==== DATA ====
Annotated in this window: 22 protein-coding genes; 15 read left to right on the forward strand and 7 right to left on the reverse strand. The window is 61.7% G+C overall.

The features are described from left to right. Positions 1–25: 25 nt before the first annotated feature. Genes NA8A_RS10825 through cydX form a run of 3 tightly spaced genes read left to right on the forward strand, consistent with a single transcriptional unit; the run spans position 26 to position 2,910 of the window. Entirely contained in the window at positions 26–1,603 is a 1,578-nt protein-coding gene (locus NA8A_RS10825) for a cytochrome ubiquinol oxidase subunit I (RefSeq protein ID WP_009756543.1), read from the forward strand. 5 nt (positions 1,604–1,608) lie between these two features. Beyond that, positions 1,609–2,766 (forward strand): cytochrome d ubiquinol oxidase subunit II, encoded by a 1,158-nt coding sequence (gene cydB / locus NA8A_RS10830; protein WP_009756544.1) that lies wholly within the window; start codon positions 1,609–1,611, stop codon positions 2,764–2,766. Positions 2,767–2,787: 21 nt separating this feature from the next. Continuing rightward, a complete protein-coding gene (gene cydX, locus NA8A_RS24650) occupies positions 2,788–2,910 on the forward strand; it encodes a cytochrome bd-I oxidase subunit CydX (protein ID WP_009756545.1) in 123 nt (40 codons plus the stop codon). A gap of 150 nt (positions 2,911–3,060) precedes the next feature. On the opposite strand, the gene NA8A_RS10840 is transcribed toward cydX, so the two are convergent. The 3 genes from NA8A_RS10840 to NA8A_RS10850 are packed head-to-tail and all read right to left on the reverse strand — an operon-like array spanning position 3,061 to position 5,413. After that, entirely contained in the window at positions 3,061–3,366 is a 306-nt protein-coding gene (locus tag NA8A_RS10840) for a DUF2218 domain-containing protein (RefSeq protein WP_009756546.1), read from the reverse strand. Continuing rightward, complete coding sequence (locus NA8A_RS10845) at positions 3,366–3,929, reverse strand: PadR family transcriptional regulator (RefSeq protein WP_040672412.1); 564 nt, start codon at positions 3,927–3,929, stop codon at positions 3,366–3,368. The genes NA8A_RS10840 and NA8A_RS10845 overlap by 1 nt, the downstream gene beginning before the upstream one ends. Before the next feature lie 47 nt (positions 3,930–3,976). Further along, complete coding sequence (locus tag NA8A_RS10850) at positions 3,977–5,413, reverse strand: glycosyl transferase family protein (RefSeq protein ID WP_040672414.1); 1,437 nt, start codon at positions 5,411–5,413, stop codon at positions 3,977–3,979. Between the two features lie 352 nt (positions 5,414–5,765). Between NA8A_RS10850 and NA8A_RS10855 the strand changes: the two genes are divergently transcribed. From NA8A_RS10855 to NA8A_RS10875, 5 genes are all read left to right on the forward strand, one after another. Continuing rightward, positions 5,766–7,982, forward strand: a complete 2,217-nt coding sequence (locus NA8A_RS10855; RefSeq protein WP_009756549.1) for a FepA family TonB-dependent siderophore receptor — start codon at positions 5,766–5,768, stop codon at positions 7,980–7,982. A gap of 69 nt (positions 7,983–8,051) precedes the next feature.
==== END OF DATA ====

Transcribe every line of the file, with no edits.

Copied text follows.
Annotated in this window: 22 protein-coding genes; 15 read left to right on the forward strand and 7 right to left on the reverse strand. The window is 61.7% G+C overall.

The features are described from left to right. Positions 1–25: 25 nt before the first annotated feature. Genes NA8A_RS10825 through cydX form a run of 3 tightly spaced genes read left to right on the forward strand, consistent with a single transcriptional unit; the run spans position 26 to position 2,910 of the window. Entirely contained in the window at positions 26–1,603 is a 1,578-nt protein-coding gene (locus NA8A_RS10825) for a cytochrome ubiquinol oxidase subunit I (RefSeq protein ID WP_009756543.1), read from the forward strand. 5 nt (positions 1,604–1,608) lie between these two features. Beyond that, positions 1,609–2,766 (forward strand): cytochrome d ubiquinol oxidase subunit II, encoded by a 1,158-nt coding sequence (gene cydB / locus NA8A_RS10830; protein WP_009756544.1) that lies wholly within the window; start codon positions 1,609–1,611, stop codon positions 2,764–2,766. Positions 2,767–2,787: 21 nt separating this feature from the next. Continuing rightward, a complete protein-coding gene (gene cydX, locus NA8A_RS24650) occupies positions 2,788–2,910 on the forward strand; it encodes a cytochrome bd-I oxidase subunit CydX (protein ID WP_009756545.1) in 123 nt (40 codons plus the stop codon). A gap of 150 nt (positions 2,911–3,060) precedes the next feature. On the opposite strand, the gene NA8A_RS10840 is transcribed toward cydX, so the two are convergent. The 3 genes from NA8A_RS10840 to NA8A_RS10850 are packed head-to-tail and all read right to left on the reverse strand — an operon-like array spanning position 3,061 to position 5,413. After that, entirely contained in the window at positions 3,061–3,366 is a 306-nt protein-coding gene (locus tag NA8A_RS10840) for a DUF2218 domain-containing protein (RefSeq protein WP_009756546.1), read from the reverse strand. Continuing rightward, complete coding sequence (locus NA8A_RS10845) at positions 3,366–3,929, reverse strand: PadR family transcriptional regulator (RefSeq protein WP_040672412.1); 564 nt, start codon at positions 3,927–3,929, stop codon at positions 3,366–3,368. The genes NA8A_RS10840 and NA8A_RS10845 overlap by 1 nt, the downstream gene beginning before the upstream one ends. Before the next feature lie 47 nt (positions 3,930–3,976). Further along, complete coding sequence (locus tag NA8A_RS10850) at positions 3,977–5,413, reverse strand: glycosyl transferase family protein (RefSeq protein ID WP_040672414.1); 1,437 nt, start codon at positions 5,411–5,413, stop codon at positions 3,977–3,979. Between the two features lie 352 nt (positions 5,414–5,765). Between NA8A_RS10850 and NA8A_RS10855 the strand changes: the two genes are divergently transcribed. From NA8A_RS10855 to NA8A_RS10875, 5 genes are all read left to right on the forward strand, one after another. Continuing rightward, positions 5,766–7,982, forward strand: a complete 2,217-nt coding sequence (locus NA8A_RS10855; RefSeq protein WP_009756549.1) for a FepA family TonB-dependent siderophore receptor — start codon at positions 5,766–5,768, stop codon at positions 7,980–7,982. A gap of 69 nt (positions 7,983–8,051) precedes the next feature.